As we entered 2013, I spent a bit of time taking stock of the previous year and planning for the months ahead. As part of this process I engaged in some interesting conversations with my colleagues, in which we shared our thoughts around the shape of the year ahead for the wealth management industry in Australia. We all came to a consensus that 2013 will be a year of accelerating change. The forces of new regulation, advanced technology, increased business confidence and strengthened competition will combine to cause industry players to innovate more boldly.

Looking back to a year ago and our thoughts on the direction of 2012, Darren Stevens, our Director of Strategy predicted that, in preparation for FOFA, we would see a fight for access to High Net Worth (HNW) customers, with providers seeking to retain clients and dealer groups, and advisers pursuing an increased share of the value chain by becoming platform providers. True to these predictions, through 2012 we saw consolidation of dealer groups in the face of FoFA; the acquisition of Count Financial by CBA being an example.

As we move into 2013, the impact of FOFA will start to be felt as advisory firms continue consolidating and adjusting to a brave new revenue model. However, much like the GST and Carbon Tax before it, the effect will not be as severe as initially predicted, with consumers ultimately benefitting from these legislative changes.

Legislative change will be the hallmark of 2013, and the government’s Stronger Super initiatives, including MySuper and SuperStream, will drive superannuation funds and third-party administrators to focus on product and platform enhancements and spur industry consolidation.

I recently had a conversation with Michelle Lusty, our Head of Product Management – Wealth Management, where she forecast a widespread realisation that in order to not only comply with legislation, but seize the opportunities offered by the changing legislative environment, there needed to be heightened focus on investing in modern systems.

“Many of our customers are focused on near term compliance obligations; but I expect that a second wave of projects will be needed to streamline business practice and technology solutions to reap the real efficiency benefits that the legislation was intended to yield,” she said.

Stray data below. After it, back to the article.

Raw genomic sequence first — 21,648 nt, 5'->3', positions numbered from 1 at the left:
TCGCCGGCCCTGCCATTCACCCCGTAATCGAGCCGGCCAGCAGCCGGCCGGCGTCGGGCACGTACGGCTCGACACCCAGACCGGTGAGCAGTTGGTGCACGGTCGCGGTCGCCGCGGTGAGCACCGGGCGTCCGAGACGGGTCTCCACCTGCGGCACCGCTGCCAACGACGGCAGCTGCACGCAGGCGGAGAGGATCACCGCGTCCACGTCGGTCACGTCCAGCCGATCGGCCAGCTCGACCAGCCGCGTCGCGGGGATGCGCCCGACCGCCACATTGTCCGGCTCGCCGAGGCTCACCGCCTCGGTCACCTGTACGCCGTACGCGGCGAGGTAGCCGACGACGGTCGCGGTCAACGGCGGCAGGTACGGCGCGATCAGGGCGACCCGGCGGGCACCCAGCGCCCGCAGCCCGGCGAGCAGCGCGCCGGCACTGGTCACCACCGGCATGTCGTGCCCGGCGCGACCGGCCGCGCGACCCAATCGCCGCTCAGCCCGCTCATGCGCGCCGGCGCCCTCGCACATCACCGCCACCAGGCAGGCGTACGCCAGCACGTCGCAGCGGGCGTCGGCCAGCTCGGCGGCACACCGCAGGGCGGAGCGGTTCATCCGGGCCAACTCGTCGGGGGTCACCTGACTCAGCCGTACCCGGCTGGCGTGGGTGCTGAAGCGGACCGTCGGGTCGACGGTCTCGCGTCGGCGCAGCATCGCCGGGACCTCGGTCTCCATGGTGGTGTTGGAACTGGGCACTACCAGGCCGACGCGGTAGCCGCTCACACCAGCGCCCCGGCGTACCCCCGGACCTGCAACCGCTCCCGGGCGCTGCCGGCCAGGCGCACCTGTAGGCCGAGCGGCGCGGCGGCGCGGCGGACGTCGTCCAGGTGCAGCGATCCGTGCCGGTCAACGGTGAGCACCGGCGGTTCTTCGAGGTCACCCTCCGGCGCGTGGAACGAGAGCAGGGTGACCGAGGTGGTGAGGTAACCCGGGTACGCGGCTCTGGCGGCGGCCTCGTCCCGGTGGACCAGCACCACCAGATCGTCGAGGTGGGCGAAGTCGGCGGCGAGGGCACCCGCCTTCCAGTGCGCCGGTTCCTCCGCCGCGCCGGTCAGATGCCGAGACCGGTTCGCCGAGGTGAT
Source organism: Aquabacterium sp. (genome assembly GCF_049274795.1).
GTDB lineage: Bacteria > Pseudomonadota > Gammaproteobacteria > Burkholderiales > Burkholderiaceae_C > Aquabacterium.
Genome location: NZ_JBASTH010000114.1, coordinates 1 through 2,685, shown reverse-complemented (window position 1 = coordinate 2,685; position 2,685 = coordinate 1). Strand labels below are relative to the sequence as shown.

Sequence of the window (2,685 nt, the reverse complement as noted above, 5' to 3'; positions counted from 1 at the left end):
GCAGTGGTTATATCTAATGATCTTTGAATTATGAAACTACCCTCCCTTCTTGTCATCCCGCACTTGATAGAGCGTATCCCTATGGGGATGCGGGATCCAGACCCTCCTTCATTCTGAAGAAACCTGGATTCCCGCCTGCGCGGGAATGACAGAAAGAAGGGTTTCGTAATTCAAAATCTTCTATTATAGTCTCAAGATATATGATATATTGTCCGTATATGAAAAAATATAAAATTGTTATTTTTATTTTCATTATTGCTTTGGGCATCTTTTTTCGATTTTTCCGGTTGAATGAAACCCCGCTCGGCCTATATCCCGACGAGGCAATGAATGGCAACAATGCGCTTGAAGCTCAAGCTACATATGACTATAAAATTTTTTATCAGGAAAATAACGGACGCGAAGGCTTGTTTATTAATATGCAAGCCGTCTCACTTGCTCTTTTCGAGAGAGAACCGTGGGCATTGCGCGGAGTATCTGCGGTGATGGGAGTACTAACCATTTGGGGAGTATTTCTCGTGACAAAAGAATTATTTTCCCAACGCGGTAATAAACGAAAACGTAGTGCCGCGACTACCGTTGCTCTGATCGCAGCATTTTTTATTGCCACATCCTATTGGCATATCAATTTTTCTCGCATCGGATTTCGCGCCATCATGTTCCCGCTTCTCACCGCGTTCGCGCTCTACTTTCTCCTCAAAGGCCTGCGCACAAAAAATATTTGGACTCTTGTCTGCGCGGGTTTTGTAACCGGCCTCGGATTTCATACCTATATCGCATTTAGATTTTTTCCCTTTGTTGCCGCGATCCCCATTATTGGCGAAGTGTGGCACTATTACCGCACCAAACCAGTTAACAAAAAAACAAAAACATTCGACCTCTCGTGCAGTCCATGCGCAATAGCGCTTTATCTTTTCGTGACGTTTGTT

This use of technology to derive business benefits will be widespread, extending to the self-managed super fund (SMSF) sector. The growing appeal of SMSFs will continue the trend that is forcing traditional players to offer members more flexible investment options and create stronger member engagement through online and social initiatives.

We have already started to witness these predictions coming to fruition, with Australian Super leading the way and other funds now following suit. I think that we are likely to see this trend continue as funds attempt to stem the flow of cash to SMSFs, particularly after the last year which saw the largest ever number of SMSFs being created.

Darren Stevens correctly noted the continued significant growth in SMSFs last year. He also discussed how platforms and retail fund managers would increase functionality to provide SMSF-like additions to their platforms, as well as extending support for the likes of IMA/UMA and ETF functionality.

Our resident SMSF expert, Principal Consultant, David Barrett agrees: “As more and more Australians are choosing to take direct control of their retirement savings, the professionals who assist them are increasingly demanding software solutions that are tailored to their specific needs”.

On the technology front, we also predicted last year that there would be increased thinking around BPO, hosting solutions and IT outsourcing. 2012 was the year that cloud based options and BPO activity hit the main stream, and it was well represented in the conversations we had with clients about their plans. In the coming year I think that this trend will continue as more service providers deliver offerings and the market becomes increasingly comfortable with the idea, and the benefits that can be obtained.

In my opinion, the most important technologies in wealth management in Australia this year will be message-oriented middleware and open web-services. These powerful integration technologies will be widely deployed to meet SuperStream obligations and, as businesses come to see their benefits, they will be quickly applied more broadly than regulation alone demands.

Time will tell how the year pans out; however, I think we can be sure that regulation will be a major factor in market trends in general, and that technology will certainly play an important role in leveraging these changes and maximising benefit.

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Roland Slee

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